Does Smoking Really Cause Cancer?

This question strikes at the heart of the tenuous link between statistics and causality in science

Writer: Dan Jacobson
Editor: Ceri Ngai
Artist: Zach Ng

How would you prove that smoking causes cancer?

You could say that heavy smokers are 25 times more likely to get lung cancer than non-smokers, but you’d be told that 30% of lung cancer patients are non-smokers. You could mention that lung cancer rates quadrupling in the early 20th century coincided with the explosion of the tobacco industry, but then be told that it also clashed with more pollution, road tarring, and two World Wars. You could run a randomised controlled trial, but asking thousands of healthy volunteers to smoke cigarettes for thirty years isn’t exactly ethically, or indeed logistically, viable.

Proving that smoking causes cancer not only requires navigating the lack of one-to-one relationship between the two, but also convincing both a $1 trillion industry, and one billion smokers worldwide. That tobacco causes lung cancer has since been proven, but confirming this took decades.

In her book p53: The Gene That Cracked The Cancer Code, Sue Armstrong attributes confirming this link to biochemists providing a mechanism by which it occurs. In the 1990’s, Gerd Pfeifer and Mikhail Denissenko demonstrated that BPDE, the transformed product of a substance found in tar called benzo(a)pyrene, caused alterations in the p53 gene which were only observed in smokers, demonstrating that smoking causes cancerous mutations.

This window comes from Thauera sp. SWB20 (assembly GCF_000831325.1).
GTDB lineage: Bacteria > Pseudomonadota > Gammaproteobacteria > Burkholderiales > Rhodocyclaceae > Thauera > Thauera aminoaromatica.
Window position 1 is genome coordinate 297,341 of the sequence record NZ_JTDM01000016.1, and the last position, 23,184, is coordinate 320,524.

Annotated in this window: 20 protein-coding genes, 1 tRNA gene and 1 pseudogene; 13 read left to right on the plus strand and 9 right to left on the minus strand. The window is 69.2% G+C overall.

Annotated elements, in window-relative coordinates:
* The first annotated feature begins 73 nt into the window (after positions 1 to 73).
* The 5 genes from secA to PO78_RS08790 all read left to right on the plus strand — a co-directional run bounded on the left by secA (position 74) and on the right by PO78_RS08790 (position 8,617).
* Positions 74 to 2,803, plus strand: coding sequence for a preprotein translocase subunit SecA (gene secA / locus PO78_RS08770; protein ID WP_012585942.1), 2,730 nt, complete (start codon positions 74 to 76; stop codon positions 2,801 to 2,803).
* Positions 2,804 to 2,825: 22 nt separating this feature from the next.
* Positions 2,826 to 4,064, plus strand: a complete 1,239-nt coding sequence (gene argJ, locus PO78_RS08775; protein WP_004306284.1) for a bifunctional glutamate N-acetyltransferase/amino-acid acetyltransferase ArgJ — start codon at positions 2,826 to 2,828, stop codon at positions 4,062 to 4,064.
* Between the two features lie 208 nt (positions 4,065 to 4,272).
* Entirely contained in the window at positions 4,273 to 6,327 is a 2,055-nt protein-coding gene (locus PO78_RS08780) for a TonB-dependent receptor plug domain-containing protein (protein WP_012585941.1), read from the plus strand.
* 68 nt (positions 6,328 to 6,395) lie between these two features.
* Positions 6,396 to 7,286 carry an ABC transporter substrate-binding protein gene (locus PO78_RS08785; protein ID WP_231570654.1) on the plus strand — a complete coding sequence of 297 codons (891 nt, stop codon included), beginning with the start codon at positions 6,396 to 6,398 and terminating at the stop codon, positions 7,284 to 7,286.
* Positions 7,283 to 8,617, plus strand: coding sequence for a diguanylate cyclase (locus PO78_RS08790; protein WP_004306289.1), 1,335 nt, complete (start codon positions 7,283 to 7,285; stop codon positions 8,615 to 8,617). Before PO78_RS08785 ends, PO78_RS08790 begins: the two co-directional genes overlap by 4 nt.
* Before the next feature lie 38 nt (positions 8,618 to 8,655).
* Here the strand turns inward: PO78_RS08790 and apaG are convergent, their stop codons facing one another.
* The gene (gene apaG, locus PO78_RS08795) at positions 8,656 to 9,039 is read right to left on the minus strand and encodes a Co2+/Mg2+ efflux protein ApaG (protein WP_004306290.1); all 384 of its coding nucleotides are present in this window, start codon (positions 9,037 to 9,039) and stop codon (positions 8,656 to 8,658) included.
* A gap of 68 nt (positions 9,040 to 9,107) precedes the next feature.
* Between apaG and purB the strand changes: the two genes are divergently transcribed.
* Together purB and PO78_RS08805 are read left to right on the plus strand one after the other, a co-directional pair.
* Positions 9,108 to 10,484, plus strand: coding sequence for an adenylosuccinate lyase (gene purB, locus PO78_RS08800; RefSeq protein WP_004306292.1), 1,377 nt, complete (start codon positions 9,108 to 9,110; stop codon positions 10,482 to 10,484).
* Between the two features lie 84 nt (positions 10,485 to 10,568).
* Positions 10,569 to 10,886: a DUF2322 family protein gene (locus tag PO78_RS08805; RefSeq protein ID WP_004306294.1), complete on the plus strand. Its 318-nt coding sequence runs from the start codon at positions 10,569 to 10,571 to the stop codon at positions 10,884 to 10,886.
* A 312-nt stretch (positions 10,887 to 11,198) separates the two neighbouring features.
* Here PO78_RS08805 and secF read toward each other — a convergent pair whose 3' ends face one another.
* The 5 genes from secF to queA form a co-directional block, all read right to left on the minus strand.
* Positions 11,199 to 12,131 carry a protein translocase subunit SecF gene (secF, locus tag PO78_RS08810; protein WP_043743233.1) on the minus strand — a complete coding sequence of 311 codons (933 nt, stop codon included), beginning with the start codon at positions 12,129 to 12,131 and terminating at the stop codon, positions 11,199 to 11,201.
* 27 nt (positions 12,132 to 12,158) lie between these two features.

However, in The Book of Why, the computer scientist and philosopher Judea Pearl suggests that this causal association had been demonstrated decades earlier, by the statistician Jerome Cornfield. Until the 1950s cynics of the smoking-cancer hypothesis, most notably the UCL-based professor Ronald Fisher, attributed the link to unmeasured ‘confounders’ – factors which separately influence both smoking and cancer. Incidentally, Fisher also smoked like a chimney.

Cornfield’s genius was to disprove Fisher’s hypothesis from a mathematical perspective. Consider for a moment,  a hypothetical confounder, such as a ‘smoking gene’. For this gene to disprove the smoking-cancer hypothesis, it must be at least as strongly associated with both cancer and smoking individually as they are with each other. Therefore, due to the strength of correlation between smoking and cancer, the possibility of a confounder becomes highly unlikely.

The issue is that common statistical techniques assess correlation, not causation, making raw numbers insufficient for proving and analysing these relationships. This is intriguing, as modern statistics arose from fundamentally causal questions being asked by the UCL-affiliated statisticians Francis Galton and Karl Pearson, even if these ‘questions’ amounted solely to eugenics and scientific racism.  

We know that correlation does not imply causation, but the implications of this adage extend beyond how we interpret results. Instead, it should inform the way questions are asked by researchers. Consequently, this should ensure that research priorities are grounded less in the final results, and more in the contexts which provide their significance.

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